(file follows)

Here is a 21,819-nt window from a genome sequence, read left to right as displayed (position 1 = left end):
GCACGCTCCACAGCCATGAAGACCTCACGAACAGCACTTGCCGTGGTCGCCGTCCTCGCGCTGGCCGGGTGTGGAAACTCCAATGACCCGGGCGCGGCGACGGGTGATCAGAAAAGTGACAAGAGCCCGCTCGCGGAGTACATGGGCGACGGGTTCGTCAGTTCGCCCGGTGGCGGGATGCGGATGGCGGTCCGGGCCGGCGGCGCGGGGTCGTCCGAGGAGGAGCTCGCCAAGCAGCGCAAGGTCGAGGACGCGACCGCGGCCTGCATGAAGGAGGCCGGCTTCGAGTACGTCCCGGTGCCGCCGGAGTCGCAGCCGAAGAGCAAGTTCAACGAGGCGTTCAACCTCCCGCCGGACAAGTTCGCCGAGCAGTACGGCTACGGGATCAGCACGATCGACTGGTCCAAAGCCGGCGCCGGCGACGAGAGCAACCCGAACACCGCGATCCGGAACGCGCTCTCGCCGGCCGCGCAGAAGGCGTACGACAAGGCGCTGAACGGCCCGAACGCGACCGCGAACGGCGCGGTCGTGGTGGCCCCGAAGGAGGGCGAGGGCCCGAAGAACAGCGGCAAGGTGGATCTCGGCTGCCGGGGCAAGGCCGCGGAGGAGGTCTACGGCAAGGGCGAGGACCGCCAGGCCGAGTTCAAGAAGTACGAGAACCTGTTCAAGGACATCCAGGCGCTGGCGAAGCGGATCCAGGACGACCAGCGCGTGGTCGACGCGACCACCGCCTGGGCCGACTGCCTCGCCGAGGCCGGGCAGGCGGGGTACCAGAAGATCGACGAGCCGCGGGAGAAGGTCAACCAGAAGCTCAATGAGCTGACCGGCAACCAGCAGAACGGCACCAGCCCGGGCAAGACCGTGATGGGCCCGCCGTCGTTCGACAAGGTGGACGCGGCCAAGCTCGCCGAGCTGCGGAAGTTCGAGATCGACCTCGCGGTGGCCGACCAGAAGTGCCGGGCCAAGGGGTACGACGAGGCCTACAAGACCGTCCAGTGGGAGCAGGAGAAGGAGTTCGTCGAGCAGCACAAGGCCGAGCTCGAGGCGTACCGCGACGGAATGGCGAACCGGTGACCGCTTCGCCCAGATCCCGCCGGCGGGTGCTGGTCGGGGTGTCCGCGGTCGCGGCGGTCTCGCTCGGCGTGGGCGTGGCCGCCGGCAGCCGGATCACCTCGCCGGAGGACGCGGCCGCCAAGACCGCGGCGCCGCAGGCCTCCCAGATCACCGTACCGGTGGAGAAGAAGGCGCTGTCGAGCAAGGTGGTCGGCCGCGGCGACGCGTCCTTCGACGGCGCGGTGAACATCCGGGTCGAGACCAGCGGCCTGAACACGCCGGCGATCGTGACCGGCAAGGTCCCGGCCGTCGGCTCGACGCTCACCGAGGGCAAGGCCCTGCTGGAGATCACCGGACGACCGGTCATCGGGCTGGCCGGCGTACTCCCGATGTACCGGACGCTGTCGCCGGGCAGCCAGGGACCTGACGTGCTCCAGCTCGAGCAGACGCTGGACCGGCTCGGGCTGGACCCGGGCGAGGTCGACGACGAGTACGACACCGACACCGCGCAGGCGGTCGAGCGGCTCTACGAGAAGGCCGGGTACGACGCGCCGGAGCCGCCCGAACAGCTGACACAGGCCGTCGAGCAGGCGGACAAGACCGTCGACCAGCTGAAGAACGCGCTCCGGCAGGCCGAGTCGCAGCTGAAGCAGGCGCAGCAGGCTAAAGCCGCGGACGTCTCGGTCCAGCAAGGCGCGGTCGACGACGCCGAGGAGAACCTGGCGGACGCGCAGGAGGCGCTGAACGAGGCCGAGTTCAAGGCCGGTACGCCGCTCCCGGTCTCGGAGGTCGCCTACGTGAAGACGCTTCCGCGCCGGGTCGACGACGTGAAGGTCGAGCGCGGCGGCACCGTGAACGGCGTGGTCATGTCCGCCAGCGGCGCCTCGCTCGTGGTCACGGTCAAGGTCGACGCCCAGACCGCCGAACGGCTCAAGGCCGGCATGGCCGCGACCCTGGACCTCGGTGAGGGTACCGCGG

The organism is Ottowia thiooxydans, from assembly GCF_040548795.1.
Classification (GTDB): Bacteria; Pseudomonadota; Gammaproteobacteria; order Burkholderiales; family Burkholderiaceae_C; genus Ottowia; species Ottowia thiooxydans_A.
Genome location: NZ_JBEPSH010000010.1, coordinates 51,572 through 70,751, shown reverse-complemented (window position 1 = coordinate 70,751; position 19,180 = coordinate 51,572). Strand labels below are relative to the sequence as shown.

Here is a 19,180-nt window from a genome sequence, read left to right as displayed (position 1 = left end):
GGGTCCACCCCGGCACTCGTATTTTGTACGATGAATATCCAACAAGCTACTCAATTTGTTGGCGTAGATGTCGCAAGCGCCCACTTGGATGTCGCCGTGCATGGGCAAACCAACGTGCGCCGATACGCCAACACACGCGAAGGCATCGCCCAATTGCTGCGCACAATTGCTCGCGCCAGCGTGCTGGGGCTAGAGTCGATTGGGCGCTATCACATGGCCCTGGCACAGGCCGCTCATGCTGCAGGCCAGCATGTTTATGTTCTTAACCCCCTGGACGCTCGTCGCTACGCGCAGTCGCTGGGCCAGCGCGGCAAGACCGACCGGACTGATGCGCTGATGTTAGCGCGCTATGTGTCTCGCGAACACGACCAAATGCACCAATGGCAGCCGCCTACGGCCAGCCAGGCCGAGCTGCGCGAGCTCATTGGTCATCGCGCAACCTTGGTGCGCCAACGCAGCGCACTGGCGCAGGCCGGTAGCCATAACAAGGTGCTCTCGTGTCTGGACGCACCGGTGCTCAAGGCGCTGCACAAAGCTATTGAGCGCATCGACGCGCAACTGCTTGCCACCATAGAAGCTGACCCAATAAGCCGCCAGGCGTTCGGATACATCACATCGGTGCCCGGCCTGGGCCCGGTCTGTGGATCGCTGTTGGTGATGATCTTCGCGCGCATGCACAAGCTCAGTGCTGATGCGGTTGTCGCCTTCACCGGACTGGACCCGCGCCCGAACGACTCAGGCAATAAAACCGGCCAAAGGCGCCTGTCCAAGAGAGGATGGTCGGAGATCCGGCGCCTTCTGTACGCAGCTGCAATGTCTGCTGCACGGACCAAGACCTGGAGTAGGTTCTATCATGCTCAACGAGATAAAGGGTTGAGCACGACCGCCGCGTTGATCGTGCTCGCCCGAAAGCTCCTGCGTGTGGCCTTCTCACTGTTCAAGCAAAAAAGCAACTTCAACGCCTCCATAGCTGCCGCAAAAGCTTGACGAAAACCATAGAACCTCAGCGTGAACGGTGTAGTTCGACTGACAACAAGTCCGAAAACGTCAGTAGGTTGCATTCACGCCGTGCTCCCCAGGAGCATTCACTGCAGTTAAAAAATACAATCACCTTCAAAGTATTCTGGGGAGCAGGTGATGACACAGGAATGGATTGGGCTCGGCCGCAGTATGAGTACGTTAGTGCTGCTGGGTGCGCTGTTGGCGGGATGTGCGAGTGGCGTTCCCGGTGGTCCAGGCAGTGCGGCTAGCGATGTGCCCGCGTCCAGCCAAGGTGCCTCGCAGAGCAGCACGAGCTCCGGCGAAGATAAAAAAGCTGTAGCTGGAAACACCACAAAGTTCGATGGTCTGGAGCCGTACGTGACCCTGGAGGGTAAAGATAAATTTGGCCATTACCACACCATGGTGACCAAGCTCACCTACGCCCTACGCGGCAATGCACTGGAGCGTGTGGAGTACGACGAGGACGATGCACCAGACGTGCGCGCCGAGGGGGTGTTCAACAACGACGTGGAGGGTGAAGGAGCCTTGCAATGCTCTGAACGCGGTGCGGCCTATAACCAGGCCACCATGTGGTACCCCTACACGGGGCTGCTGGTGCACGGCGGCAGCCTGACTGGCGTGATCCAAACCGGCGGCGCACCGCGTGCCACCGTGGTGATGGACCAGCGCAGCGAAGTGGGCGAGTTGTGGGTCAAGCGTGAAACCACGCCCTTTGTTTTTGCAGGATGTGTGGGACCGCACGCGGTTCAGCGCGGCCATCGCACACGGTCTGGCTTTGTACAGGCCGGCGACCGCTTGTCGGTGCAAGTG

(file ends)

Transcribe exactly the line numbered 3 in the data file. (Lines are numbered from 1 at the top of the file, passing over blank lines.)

The organism is Ottowia thiooxydans, from assembly GCF_040548795.1.